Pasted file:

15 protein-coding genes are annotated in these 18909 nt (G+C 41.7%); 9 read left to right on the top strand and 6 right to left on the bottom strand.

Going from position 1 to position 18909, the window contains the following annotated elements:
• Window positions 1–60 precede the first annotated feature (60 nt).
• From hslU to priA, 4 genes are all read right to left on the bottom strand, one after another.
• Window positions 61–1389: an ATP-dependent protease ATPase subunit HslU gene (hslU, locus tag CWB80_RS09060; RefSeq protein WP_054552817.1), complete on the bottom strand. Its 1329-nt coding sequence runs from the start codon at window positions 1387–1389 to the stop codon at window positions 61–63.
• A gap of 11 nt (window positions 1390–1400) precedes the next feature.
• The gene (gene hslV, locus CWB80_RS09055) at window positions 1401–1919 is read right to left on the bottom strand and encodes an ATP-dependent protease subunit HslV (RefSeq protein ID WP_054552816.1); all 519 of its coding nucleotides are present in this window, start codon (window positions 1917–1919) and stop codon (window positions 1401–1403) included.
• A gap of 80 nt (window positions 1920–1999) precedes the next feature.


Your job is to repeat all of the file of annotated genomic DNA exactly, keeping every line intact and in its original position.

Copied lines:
15 protein-coding genes are annotated in these 18909 nt (G+C 41.7%); 9 read left to right on the top strand and 6 right to left on the bottom strand.

Going from position 1 to position 18909, the window contains the following annotated elements:
• Window positions 1–60 precede the first annotated feature (60 nt).
• From hslU to priA, 4 genes are all read right to left on the bottom strand, one after another.
• Window positions 61–1389: an ATP-dependent protease ATPase subunit HslU gene (hslU, locus tag CWB80_RS09060; RefSeq protein WP_054552817.1), complete on the bottom strand. Its 1329-nt coding sequence runs from the start codon at window positions 1387–1389 to the stop codon at window positions 61–63.
• A gap of 11 nt (window positions 1390–1400) precedes the next feature.
• The gene (gene hslV, locus CWB80_RS09055) at window positions 1401–1919 is read right to left on the bottom strand and encodes an ATP-dependent protease subunit HslV (RefSeq protein ID WP_054552816.1); all 519 of its coding nucleotides are present in this window, start codon (window positions 1917–1919) and stop codon (window positions 1401–1403) included.
• A gap of 80 nt (window positions 1920–1999) precedes the next feature.